Direct debits and standing orders two kinds of automatic payments. In this blog post we look at the difference between the two and ask which is better for businesses and their customers.
A Bacs specialist, Interbacs was established to manage this area of business payments. Our team has more than 25 years of experience in the sector. And one thing that experience has taught is that automatic payments can be tricky for people that are new to the process.
In this blog post, we aim to demystify standing orders and direct debits and help you work out which type of payment suits the needs of your business and your customers the best.
The difference between a standing order and a direct debit comes down to one fundamental distinction – who has the authority to make the payment.
With a Standing Order, a customer will instruct their bank to make a fixed payment on a regular basis – weekly, monthly or annually.
With a direct debit on the other hand, a customer grants a firm the authority to take a payment out of the bank account.
In other words, a business has more control with a direct debit and the customer has more control with a standing order.
What’s better for businesses?
It’s easy to see why this increased level of control makes direct debits more appealing for businesses.
While standing orders have been an important part of the automated payments landscape. The use of standing orders is starting to fall.
From the perspective of a business, direct debits offer better flexibility, security, and control over your finance… and therefore cash flow. And if you’re running your own business that, of course, is key. Direct debits are an electronic – and therefore paperless – solution to your business payments, with detailed reports available online.
The control also comes from the fact that you, as supplier, establish the payment. Moving forward, Direct Debit supports both fixed and variable collections from your customers, so that if you find you do need to amend the payment amount, the power is with you to do that, and there is no need to seek the customer’s approval.
Here’s one example. Say, for instance, the UK’s withdrawal from the EU necessitates a further tax levy to be added to your billing.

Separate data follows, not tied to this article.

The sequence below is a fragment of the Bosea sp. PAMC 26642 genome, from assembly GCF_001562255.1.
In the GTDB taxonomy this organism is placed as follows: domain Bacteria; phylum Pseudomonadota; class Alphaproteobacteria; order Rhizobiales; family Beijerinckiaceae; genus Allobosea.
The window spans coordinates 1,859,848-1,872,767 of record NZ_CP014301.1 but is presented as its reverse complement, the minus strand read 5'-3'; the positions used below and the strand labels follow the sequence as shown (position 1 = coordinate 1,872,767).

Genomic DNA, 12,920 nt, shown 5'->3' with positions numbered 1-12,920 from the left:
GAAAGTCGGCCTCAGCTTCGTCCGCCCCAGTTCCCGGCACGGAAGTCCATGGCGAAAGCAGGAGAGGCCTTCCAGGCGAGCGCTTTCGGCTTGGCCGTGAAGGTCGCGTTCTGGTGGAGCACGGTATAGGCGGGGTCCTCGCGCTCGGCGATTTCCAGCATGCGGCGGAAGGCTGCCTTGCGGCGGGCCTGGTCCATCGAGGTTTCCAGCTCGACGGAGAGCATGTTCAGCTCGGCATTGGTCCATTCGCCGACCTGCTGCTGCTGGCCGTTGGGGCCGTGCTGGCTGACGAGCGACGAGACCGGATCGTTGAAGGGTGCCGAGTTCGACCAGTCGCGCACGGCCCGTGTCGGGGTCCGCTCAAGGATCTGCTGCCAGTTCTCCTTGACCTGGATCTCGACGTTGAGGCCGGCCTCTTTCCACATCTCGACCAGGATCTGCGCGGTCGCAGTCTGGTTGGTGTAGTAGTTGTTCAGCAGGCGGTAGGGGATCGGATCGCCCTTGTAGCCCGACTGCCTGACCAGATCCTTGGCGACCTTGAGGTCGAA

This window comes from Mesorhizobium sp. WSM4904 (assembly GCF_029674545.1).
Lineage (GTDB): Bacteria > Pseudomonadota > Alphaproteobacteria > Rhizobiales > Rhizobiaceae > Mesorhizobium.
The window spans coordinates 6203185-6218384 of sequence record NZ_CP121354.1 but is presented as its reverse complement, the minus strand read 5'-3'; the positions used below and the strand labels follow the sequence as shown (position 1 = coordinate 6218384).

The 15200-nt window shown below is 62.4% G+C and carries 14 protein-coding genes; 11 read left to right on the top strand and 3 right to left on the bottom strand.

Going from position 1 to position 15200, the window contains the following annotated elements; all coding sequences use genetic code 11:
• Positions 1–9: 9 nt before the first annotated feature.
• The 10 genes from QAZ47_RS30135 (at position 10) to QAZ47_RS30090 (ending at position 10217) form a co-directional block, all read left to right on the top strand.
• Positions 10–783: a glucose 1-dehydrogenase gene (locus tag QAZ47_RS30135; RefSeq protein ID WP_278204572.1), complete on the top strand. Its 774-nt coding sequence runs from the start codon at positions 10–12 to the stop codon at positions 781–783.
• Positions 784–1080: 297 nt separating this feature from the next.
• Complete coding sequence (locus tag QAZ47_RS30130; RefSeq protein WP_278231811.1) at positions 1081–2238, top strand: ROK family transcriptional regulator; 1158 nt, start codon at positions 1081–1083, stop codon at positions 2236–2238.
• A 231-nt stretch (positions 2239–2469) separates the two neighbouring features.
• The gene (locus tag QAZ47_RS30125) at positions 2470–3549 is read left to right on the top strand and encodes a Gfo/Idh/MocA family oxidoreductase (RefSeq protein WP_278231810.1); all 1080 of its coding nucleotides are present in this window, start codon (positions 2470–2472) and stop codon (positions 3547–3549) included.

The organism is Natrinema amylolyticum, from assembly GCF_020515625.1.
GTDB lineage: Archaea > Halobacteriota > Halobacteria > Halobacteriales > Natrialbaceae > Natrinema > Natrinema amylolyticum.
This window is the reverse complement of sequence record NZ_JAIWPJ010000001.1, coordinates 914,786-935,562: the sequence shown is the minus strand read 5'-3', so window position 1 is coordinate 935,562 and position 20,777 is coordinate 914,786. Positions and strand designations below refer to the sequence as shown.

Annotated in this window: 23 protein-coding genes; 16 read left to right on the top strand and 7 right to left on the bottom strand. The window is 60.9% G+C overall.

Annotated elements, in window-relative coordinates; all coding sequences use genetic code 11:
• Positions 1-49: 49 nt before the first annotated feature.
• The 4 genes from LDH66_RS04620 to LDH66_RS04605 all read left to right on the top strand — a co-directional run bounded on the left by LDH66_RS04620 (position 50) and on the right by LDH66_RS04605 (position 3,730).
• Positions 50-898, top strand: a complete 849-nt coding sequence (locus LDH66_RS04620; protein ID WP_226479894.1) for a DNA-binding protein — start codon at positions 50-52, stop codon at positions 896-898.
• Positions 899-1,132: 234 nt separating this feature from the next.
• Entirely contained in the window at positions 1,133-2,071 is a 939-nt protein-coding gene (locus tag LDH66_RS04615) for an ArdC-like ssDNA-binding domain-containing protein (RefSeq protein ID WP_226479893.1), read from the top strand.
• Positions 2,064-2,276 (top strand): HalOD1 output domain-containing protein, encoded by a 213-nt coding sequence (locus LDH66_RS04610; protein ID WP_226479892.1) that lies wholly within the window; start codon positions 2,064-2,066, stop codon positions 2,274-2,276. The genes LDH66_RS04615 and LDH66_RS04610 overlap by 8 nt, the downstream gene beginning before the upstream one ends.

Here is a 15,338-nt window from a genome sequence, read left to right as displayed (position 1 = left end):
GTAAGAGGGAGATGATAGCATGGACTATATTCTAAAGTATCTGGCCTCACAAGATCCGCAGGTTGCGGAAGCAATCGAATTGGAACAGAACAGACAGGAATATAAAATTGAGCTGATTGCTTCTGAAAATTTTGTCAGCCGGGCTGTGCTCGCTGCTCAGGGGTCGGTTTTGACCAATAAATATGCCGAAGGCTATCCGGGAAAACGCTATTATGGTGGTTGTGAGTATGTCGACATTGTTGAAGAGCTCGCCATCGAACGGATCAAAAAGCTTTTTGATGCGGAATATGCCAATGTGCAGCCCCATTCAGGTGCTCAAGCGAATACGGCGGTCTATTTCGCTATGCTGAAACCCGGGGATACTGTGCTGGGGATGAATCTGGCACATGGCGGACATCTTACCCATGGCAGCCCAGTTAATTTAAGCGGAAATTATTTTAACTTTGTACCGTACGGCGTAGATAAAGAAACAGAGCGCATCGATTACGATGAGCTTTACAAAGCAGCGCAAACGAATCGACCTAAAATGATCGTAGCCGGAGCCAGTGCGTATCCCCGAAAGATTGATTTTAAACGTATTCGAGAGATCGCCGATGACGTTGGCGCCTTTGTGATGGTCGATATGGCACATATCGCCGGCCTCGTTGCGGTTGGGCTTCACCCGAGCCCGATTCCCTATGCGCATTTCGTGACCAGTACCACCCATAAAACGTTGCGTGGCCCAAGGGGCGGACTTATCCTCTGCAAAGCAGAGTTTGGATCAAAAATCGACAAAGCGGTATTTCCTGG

With Standing Orders in place for payments, you would have to contact each of your customers and ask them, individually, to cancel their current Standing Order with their bank (who, as above, have the authority to make the payment) and ask that the bank establishes a new one, at the new amount. Well, we are all busy: You are busy … your customers are busy and they will not look kindly on that level of admin, and another thing to add to their to do list. They may, in fact, use the disruption as a chance to review their relationship with you completely – if they’re going to have to set up a new payment, maybe this provides the window of opportunity for them to set up with someone else?
Out of sight, out of mind. How much more effortless, then – with a Direct Debit – for you to simply amend the amount your end, for all your customers, via your business banking, or even more smoothly via your Interbacs automated payment software solution.
Once upon a time, customers may have been more mistrustful of suppliers, in their eyes, taking whatever they want out of their accounts. But as the technology has become more mainstream, in general, people are more willing to subscribe to this kind of automatic payment arrangement.
Want to learn more about automatic payment management? Speak to a member of our accounts team today. Call: 08444 127 180.
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A direct debit and standing order are two different methods of taking payments automatically. In this post we will consider the main differences between them both and which method you should be adopting for your business.
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